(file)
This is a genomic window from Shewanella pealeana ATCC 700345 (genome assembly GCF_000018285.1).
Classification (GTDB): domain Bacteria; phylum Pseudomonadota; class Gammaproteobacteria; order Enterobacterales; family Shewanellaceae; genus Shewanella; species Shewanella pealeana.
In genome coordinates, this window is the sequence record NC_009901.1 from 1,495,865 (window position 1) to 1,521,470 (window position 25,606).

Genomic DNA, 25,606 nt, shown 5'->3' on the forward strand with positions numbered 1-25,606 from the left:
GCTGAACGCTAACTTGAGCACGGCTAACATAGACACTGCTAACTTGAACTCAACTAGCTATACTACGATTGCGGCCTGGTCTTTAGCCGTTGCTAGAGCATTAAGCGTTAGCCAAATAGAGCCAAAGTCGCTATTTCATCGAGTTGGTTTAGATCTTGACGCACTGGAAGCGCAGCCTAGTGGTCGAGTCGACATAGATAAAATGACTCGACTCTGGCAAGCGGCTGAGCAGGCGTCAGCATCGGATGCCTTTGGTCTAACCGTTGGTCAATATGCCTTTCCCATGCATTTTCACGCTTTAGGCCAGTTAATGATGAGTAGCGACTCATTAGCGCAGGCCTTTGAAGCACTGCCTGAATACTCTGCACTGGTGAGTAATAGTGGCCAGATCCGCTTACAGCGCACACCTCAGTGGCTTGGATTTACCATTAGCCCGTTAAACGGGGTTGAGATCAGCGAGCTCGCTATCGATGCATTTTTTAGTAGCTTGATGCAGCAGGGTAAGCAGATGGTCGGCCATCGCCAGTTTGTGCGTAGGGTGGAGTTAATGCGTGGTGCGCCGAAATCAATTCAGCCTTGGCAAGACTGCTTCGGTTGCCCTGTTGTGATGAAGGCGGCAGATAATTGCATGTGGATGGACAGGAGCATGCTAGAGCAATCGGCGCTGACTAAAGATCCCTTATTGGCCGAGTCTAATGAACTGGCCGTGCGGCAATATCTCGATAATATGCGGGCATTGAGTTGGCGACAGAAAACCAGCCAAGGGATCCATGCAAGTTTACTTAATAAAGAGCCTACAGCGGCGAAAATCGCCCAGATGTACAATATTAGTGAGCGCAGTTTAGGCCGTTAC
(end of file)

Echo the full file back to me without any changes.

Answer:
This is a genomic window from Shewanella pealeana ATCC 700345 (genome assembly GCF_000018285.1).
Classification (GTDB): domain Bacteria; phylum Pseudomonadota; class Gammaproteobacteria; order Enterobacterales; family Shewanellaceae; genus Shewanella; species Shewanella pealeana.
In genome coordinates, this window is the sequence record NC_009901.1 from 1,495,865 (window position 1) to 1,521,470 (window position 25,606).

Genomic DNA, 25,606 nt, shown 5'->3' on the forward strand with positions numbered 1-25,606 from the left:
GCTGAACGCTAACTTGAGCACGGCTAACATAGACACTGCTAACTTGAACTCAACTAGCTATACTACGATTGCGGCCTGGTCTTTAGCCGTTGCTAGAGCATTAAGCGTTAGCCAAATAGAGCCAAAGTCGCTATTTCATCGAGTTGGTTTAGATCTTGACGCACTGGAAGCGCAGCCTAGTGGTCGAGTCGACATAGATAAAATGACTCGACTCTGGCAAGCGGCTGAGCAGGCGTCAGCATCGGATGCCTTTGGTCTAACCGTTGGTCAATATGCCTTTCCCATGCATTTTCACGCTTTAGGCCAGTTAATGATGAGTAGCGACTCATTAGCGCAGGCCTTTGAAGCACTGCCTGAATACTCTGCACTGGTGAGTAATAGTGGCCAGATCCGCTTACAGCGCACACCTCAGTGGCTTGGATTTACCATTAGCCCGTTAAACGGGGTTGAGATCAGCGAGCTCGCTATCGATGCATTTTTTAGTAGCTTGATGCAGCAGGGTAAGCAGATGGTCGGCCATCGCCAGTTTGTGCGTAGGGTGGAGTTAATGCGTGGTGCGCCGAAATCAATTCAGCCTTGGCAAGACTGCTTCGGTTGCCCTGTTGTGATGAAGGCGGCAGATAATTGCATGTGGATGGACAGGAGCATGCTAGAGCAATCGGCGCTGACTAAAGATCCCTTATTGGCCGAGTCTAATGAACTGGCCGTGCGGCAATATCTCGATAATATGCGGGCATTGAGTTGGCGACAGAAAACCAGCCAAGGGATCCATGCAAGTTTACTTAATAAAGAGCCTACAGCGGCGAAAATCGCCCAGATGTACAATATTAGTGAGCGCAGTTTAGGCCGTTAC